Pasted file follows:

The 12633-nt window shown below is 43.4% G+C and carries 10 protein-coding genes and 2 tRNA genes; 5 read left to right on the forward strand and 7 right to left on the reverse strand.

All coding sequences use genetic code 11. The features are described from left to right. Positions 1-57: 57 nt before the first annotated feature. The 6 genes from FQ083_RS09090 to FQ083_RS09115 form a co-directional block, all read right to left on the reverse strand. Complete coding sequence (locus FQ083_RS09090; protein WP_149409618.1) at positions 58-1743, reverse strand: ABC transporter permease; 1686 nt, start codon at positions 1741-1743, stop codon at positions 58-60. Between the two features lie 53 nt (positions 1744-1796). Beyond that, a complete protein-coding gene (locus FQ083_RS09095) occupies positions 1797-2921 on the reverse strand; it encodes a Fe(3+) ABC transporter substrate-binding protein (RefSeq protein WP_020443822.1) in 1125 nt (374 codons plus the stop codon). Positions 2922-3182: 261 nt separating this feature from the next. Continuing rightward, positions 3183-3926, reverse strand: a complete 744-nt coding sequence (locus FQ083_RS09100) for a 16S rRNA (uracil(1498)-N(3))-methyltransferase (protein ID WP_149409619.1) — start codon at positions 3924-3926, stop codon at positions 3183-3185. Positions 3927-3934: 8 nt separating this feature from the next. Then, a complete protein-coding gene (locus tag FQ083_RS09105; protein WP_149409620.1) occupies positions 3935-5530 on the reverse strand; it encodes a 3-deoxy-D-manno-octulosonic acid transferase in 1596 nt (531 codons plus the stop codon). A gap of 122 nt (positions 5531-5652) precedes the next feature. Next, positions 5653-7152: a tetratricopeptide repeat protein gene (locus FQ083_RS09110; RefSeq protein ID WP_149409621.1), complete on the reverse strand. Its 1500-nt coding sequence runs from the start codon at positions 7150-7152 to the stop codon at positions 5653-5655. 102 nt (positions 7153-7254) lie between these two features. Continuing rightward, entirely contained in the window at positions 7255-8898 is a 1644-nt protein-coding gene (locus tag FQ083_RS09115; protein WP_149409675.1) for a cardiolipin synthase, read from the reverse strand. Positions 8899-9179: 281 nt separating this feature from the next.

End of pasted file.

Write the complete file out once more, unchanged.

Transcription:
The 12633-nt window shown below is 43.4% G+C and carries 10 protein-coding genes and 2 tRNA genes; 5 read left to right on the forward strand and 7 right to left on the reverse strand.

All coding sequences use genetic code 11. The features are described from left to right. Positions 1-57: 57 nt before the first annotated feature. The 6 genes from FQ083_RS09090 to FQ083_RS09115 form a co-directional block, all read right to left on the reverse strand. Complete coding sequence (locus FQ083_RS09090; protein WP_149409618.1) at positions 58-1743, reverse strand: ABC transporter permease; 1686 nt, start codon at positions 1741-1743, stop codon at positions 58-60. Between the two features lie 53 nt (positions 1744-1796). Beyond that, a complete protein-coding gene (locus FQ083_RS09095) occupies positions 1797-2921 on the reverse strand; it encodes a Fe(3+) ABC transporter substrate-binding protein (RefSeq protein WP_020443822.1) in 1125 nt (374 codons plus the stop codon). Positions 2922-3182: 261 nt separating this feature from the next. Continuing rightward, positions 3183-3926, reverse strand: a complete 744-nt coding sequence (locus FQ083_RS09100) for a 16S rRNA (uracil(1498)-N(3))-methyltransferase (protein ID WP_149409619.1) — start codon at positions 3924-3926, stop codon at positions 3183-3185. Positions 3927-3934: 8 nt separating this feature from the next. Then, a complete protein-coding gene (locus tag FQ083_RS09105; protein WP_149409620.1) occupies positions 3935-5530 on the reverse strand; it encodes a 3-deoxy-D-manno-octulosonic acid transferase in 1596 nt (531 codons plus the stop codon). A gap of 122 nt (positions 5531-5652) precedes the next feature. Next, positions 5653-7152: a tetratricopeptide repeat protein gene (locus FQ083_RS09110; RefSeq protein ID WP_149409621.1), complete on the reverse strand. Its 1500-nt coding sequence runs from the start codon at positions 7150-7152 to the stop codon at positions 5653-5655. 102 nt (positions 7153-7254) lie between these two features. Continuing rightward, entirely contained in the window at positions 7255-8898 is a 1644-nt protein-coding gene (locus tag FQ083_RS09115; protein WP_149409675.1) for a cardiolipin synthase, read from the reverse strand. Positions 8899-9179: 281 nt separating this feature from the next.